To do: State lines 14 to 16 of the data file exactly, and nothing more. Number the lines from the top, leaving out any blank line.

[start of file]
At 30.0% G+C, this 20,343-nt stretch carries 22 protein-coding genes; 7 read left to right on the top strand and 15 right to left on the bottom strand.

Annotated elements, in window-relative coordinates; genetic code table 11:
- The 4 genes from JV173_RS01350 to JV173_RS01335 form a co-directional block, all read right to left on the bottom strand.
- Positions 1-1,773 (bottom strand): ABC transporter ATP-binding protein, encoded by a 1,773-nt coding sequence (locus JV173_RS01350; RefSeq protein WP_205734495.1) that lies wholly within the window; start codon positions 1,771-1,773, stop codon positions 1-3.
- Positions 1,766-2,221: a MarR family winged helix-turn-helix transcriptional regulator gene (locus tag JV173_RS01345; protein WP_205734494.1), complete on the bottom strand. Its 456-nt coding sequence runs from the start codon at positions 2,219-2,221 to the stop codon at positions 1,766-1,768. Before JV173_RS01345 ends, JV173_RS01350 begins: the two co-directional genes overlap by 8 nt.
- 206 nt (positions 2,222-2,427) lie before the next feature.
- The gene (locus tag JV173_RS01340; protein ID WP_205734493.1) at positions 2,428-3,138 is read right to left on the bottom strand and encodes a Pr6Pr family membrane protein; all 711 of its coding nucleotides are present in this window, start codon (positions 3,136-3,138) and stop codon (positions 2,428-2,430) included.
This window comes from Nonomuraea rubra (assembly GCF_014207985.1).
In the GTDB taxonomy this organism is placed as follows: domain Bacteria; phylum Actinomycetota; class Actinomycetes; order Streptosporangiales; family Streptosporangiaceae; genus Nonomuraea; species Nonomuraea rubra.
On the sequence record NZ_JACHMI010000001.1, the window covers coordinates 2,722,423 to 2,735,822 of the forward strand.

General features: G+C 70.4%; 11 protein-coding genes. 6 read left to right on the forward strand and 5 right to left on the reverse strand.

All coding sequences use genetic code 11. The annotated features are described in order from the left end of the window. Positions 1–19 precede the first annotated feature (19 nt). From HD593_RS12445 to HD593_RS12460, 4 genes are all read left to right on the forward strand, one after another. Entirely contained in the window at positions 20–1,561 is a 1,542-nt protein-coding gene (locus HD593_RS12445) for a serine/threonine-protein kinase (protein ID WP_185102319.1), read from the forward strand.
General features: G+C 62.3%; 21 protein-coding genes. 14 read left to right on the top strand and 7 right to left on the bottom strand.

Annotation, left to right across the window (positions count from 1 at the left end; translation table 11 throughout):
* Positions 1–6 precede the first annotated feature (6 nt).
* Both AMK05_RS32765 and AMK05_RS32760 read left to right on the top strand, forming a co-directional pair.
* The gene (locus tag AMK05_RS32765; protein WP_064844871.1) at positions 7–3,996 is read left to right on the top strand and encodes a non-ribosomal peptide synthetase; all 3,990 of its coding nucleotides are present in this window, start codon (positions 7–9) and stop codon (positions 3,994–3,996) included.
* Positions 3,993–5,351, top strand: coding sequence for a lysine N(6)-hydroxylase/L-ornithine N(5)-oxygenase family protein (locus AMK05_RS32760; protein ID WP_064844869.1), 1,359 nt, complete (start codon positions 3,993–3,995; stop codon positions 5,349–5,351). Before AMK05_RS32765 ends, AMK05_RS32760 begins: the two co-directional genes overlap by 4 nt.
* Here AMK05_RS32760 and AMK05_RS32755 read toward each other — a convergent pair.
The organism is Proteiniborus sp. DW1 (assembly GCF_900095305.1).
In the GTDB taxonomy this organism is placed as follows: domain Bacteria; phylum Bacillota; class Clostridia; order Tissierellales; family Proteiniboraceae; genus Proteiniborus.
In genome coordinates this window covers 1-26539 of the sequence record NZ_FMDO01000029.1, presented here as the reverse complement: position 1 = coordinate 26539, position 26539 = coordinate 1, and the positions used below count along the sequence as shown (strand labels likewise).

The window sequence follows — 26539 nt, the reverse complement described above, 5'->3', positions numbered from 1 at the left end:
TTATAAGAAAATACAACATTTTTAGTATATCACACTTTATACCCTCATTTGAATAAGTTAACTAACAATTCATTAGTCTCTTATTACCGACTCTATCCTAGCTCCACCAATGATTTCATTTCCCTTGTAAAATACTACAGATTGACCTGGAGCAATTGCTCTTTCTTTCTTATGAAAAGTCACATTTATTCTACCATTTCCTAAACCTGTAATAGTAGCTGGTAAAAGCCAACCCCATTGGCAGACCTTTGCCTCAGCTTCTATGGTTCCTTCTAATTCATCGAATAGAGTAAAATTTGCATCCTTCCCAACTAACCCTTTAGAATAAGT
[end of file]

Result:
Annotation, left to right across the window (positions count from 1 at the left end; translation table 11 throughout):
* Positions 1–6 precede the first annotated feature (6 nt).
* Both AMK05_RS32765 and AMK05_RS32760 read left to right on the top strand, forming a co-directional pair.